It was clear that the detective in charge had presumed our client’s guilt. During our client’s evidence, the same detective was caught by the judge making facial expressions and gestures which were also seen by some of the jurors. The trial judge, extremely dissatisfied, intervened and prohibited the detective from entering her courtroom for the remainder of the trial.
Once the jury had heard almost four weeks’ evidence, powerful submissions were made by the defence barrister urging the jury to apply common sense and to acknowledge the looming doubt that our client is guilty of any of the alleged offences, that the other male was probably the true perpetrator and our client should not suffer as a result of the failure by the police to properly investigate or by the complainant or her family to tell the truth because they wanted to protect their friendship or wanted our client to suffer in the context of the family feud.
After a little less than one day of deliberating, the jury returned the verdicts of not guilt to every single one of the 26 counts on the indictment.
7 Charges of Aggravated Sexual Assault Withdrawn
Our client is a 32 year old Forklift Operator.
He migrated to Australia from the United States in 2015.
It was alleged that shortly after he arrived in Australia, he sexually assaulted his 12-year old step-daughter on multiple occasions while his wife was at work.
The complainant allegedly reported the matters to her mother, who said she then contacted police. The complainant participated in an electronically recorded police interview outlining the allegations, after which our client was arrested and charged with seven counts of ‘Aggravated Sexual Intercourse without Consent’
Our client vehemently denied the allegations. He instructed us that in 2017, the relationship with his the complainant’s mother had broken down and that he had always been a loving father to the child.
The complainant participated in two further electronically recorded interviews, which sought to clarify a number of questions raised in the initial interview.
Our review of the material revealed a number of significant inconsistencies and flaws in the case – perhaps the most fundamental being that our client was overseas when one of the incidents was alleged to have taken place. We obtained immigration documents to verify this fact.
Our client also provided us with Facebook correspondences between him and his (ex) wife, amongst which was a message where she wrote, “Now that you’re breaking up with me, I will make your life a living hell”. The allegations were made shortly after this message.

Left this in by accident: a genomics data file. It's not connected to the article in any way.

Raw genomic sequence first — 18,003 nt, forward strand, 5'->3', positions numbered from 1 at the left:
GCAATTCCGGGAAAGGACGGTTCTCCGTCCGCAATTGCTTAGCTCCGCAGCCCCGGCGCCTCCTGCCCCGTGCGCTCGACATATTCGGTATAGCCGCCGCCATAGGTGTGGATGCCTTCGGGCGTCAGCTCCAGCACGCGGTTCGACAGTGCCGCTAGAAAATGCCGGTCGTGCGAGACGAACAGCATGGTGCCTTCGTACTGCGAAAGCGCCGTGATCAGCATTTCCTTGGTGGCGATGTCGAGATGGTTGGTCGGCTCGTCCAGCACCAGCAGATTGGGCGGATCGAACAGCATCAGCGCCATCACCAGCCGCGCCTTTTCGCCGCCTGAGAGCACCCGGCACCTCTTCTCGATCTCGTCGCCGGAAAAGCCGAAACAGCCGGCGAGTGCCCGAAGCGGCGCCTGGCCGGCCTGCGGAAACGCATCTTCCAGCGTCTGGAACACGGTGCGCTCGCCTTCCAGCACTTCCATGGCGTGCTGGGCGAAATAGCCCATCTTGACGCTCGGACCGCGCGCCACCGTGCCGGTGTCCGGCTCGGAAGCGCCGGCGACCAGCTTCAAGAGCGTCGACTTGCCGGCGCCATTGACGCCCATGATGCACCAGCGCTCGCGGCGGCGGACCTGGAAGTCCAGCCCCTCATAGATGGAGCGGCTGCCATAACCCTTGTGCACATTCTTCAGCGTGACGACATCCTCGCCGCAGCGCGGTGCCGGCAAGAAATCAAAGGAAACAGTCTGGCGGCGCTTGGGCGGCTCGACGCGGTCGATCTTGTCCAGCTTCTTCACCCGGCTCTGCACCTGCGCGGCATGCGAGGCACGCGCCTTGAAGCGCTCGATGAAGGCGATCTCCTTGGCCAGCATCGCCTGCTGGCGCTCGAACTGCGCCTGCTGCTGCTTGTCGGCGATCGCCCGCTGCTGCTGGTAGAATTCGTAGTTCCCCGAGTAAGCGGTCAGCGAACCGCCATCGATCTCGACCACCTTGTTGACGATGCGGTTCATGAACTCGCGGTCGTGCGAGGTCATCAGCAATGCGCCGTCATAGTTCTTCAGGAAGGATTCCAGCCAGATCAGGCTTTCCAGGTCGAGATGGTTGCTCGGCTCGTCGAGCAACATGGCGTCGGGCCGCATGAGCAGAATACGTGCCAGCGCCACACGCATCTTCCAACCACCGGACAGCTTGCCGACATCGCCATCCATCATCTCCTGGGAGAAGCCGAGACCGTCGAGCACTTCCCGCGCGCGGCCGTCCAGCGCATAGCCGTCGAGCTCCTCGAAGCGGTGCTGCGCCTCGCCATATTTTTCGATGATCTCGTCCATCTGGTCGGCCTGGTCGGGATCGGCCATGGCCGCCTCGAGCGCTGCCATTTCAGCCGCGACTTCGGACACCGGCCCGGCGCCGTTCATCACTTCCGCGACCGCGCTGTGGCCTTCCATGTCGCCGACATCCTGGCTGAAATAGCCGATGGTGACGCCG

We prepared a detailed letter to the DPP – known as ‘representations’ – calling for the withdrawal of all charges. We arranged for a case-conference with the DPP solicitor in charge of the prosecution, and highlighted the problems in the case and the injustice of pursuing such charges.
After a number of sets of further negotiations, the DPP withdrew all charges.
This meant our client avoided a lengthy and expensive District Court trial and all of the stress that goes with it, and is free to get on with his life.
Not Guilty of Sexual Assault after Two Week Trial
After a hard-fought trial in Downing Centre District Court, the jury returned a verdict of 'not guilty' in favour of our 40 year old client who was charged with 'aggravated indecent assault' and 'aggravated sexual assault'.
It was alleged that our client sexually assaulted his sister-in-law on two separate occasions many years beforehand.
The alleged assaults had been reported at that time to a school counsellor and school friend, but no action had been taken.
Our client strenuously denied the allegations.
The verdict was unanimous and our client is free to move ahead with his life.
Not Guilty of Sexual Assault in All 5 Trials
Five different juries in Downing Centre District Court unanimously found our 56 year old client 'not guilty' of 21 'sex offences' including aggravated sexual assault in 5 'back-to-back' trials.
The allegations arose from events of more than 20 years ago when it is alleged our client sexually interfered with children at his Balmain home.
Our client vehemently denied the allegations throughout the course of the proceedings.
The DPP refused to withdraw any of the charges and put an enormous amount of resources into prosecuting the cases.
They wanted all of the charges to be heard together but Sydney Criminal Lawyers® successfully argued for the cases to be tried separately.
Each of the trials took between 6 and 10 days but, in the end, our client has been vindicated and is now free to get on with his life.
Another Sexual Assault Case Dropped
Sydney Criminal Lawyers® have again persuaded the DPP to withdraw all sexual assault charges, this time against a 52 year old Chatswood man accused of 'aggravated sexual assault', 'indecent assault' and 'detain for advantage'.
- What Constitutes 'Penetration' for a Sexual Assault Offence in NSW?
- A History of Sexual Consent Laws in Australia
- Woman Whose False Sexual Assault Allegations Destroyed Lives Sent to Prison
- Jarryd Hayne Faces Third Trial Over Sexual Assault Allegation
- Can a Person Consent to Sexual Activity Whilst Intoxicated?
- Are ‘Recovered’ Memories of Childhood Abuse Reliable?
- Sydney Solicitor Cleared of Sexual Assault Allegations
- The New Consent Directions in Jury Trials for Sexual Offences
- What is the Definition of Sexual Consent in New South Wales?
- Former NRL Player Found Not Guilty of Aggravated Sexual Assault